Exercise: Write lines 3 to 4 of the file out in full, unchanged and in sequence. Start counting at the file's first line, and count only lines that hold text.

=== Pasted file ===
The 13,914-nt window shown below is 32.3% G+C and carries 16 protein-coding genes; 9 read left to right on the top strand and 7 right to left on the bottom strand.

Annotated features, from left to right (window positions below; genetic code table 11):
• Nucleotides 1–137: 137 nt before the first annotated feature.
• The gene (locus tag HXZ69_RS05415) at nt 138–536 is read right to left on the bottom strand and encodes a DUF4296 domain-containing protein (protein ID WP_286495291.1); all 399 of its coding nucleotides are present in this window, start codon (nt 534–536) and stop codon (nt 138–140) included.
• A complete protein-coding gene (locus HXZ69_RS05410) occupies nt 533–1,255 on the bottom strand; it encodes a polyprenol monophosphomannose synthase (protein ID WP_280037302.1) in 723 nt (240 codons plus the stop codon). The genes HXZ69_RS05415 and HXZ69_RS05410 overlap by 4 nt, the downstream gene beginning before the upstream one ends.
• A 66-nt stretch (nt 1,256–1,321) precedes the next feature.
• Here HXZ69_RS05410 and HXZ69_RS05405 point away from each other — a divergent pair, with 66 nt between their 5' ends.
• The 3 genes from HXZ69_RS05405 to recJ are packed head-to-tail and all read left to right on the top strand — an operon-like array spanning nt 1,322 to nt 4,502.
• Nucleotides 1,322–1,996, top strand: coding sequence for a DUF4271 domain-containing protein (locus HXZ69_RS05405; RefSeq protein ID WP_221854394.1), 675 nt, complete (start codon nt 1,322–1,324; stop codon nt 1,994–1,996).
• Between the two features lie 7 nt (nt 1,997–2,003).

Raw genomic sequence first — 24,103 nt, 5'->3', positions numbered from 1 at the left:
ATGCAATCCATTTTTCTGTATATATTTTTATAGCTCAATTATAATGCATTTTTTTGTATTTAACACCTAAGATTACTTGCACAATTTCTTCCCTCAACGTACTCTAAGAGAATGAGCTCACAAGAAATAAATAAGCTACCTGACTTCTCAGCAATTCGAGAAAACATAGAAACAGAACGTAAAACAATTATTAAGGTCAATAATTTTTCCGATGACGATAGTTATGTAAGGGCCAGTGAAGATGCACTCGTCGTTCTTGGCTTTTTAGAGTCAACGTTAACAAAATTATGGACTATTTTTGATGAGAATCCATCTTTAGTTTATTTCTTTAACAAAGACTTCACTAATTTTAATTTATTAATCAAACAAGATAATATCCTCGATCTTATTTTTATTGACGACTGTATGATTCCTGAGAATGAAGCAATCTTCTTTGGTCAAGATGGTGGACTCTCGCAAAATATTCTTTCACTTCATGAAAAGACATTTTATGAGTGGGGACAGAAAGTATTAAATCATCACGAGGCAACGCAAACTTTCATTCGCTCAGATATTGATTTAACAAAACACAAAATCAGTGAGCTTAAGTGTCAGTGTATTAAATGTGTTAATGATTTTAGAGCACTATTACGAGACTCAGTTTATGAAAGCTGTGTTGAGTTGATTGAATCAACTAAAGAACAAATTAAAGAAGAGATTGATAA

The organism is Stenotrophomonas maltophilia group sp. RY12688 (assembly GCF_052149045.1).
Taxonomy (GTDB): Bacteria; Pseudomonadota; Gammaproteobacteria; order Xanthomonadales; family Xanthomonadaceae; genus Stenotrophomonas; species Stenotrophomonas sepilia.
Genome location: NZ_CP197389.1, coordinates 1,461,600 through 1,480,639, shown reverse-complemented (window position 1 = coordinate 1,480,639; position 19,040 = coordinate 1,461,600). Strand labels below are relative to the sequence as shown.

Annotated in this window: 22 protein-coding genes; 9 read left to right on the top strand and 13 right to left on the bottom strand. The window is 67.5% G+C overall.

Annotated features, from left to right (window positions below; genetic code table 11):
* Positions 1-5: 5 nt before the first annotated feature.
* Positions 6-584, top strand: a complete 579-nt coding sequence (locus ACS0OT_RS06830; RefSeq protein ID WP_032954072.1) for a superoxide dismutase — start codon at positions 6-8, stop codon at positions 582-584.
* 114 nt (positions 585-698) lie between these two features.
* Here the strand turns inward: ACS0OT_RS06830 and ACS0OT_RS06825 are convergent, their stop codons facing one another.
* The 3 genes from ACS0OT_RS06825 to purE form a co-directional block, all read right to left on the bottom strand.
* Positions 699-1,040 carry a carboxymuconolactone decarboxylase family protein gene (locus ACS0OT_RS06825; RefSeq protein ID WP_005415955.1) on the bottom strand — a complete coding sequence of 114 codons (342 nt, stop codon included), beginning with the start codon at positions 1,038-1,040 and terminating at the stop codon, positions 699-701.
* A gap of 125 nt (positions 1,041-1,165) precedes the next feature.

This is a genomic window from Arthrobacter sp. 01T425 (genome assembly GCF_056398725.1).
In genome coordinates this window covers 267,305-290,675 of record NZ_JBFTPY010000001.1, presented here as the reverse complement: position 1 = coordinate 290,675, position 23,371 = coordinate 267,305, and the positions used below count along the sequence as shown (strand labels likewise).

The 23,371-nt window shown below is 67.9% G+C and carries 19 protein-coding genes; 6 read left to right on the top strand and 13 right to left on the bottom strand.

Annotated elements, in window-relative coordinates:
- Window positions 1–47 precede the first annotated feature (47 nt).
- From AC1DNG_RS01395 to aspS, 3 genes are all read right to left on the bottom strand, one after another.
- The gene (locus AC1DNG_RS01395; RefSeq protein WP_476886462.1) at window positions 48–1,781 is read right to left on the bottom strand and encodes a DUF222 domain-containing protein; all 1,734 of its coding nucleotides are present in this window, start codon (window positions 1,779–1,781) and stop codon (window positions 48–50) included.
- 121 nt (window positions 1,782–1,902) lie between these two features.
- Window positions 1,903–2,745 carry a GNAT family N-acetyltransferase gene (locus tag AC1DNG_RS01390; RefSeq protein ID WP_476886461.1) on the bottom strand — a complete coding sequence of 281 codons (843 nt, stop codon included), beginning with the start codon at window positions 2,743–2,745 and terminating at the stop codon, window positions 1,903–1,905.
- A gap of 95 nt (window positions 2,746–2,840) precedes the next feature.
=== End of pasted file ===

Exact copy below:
• Nucleotides 1–137: 137 nt before the first annotated feature.
• The gene (locus tag HXZ69_RS05415) at nt 138–536 is read right to left on the bottom strand and encodes a DUF4296 domain-containing protein (protein ID WP_286495291.1); all 399 of its coding nucleotides are present in this window, start codon (nt 534–536) and stop codon (nt 138–140) included.